Stop once you reach the fountain.
A winged old man holding a giant sack is seated before you. His weathered face makes him look like Father Time. Four cherubs scrounge around among shellfish. One holds a carnaval mask for mardi gras. Another blows on the fire with a bellows. Is there nothing on land for them to eat at this time of year?
The central figure is Saturn, older than the gods, he's a titan who fathered Jupiter, Pluto, Neptune, and Ceres. Fearful of a prophecy that one of his children would overthrow him, he swallowed them all, except for Jupiter. His wife fooled Saturn, giving him a sack with a giant stone inside, telling Saturn it was his son. Jupiter was raised in secret to maturity, escaping his father's familial cannibalism. When he was strong enough, Jupiter came back to defeat dear old dad. Before casting him out of Olympus, he first made Saturn regurgitate all his brothers and sisters to rule the world with him.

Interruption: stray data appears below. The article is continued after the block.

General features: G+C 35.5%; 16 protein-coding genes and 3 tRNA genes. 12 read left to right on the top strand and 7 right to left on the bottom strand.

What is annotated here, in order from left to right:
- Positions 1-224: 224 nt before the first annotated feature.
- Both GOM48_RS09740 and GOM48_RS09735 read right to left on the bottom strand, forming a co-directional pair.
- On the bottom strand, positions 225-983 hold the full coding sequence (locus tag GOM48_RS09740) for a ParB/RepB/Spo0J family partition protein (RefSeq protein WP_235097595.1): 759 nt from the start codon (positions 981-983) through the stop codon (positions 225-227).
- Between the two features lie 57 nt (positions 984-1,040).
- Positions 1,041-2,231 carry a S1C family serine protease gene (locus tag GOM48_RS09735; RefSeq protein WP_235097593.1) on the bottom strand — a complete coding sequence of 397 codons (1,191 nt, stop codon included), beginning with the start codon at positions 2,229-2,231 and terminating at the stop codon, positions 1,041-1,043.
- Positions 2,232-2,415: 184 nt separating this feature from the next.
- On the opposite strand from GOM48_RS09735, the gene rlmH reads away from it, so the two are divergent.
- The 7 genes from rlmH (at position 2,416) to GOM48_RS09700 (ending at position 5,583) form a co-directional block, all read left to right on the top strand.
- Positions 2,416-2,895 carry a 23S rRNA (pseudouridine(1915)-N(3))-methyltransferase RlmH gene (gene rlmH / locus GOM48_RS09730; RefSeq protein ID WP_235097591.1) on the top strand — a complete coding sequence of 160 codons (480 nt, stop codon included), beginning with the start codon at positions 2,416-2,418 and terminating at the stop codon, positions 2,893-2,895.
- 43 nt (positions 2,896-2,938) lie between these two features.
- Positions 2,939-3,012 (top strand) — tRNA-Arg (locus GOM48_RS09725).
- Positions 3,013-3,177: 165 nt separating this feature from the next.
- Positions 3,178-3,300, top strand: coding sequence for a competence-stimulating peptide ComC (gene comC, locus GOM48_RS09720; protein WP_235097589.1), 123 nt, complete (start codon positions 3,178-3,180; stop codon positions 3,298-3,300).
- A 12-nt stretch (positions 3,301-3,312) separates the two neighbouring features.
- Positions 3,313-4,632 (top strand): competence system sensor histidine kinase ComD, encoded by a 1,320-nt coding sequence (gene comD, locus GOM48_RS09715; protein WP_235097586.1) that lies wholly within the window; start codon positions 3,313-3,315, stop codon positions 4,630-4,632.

The ancients celebrated Saturn at the Winter solstice, so that's the season represented here.
Let's get moving. I'll take you into another wood now, but if you're intrigued by the open space just South of you, you may take a short detour. You can walk down the Allée de l'Hiver or 'Winter's Way' about 100m and observe the Mirror Pool on your left and the King's Garden on your right. Both were originally one large pond with a plot of earth in the middle which was called, if you can believe it, "Love Island." They're worth a look, but they don't follow the theme of our tour. Directions to the next wood depart from Saturn's fountain.
Standing with your back to the way we came from the Wood of the Sconce, and Saturn on your left, take the small diagonal path at about 1 o'clock on your right. It's the exit which is closest to his￼ left wing.
If you're unsure, there's a photo of it now on your screen.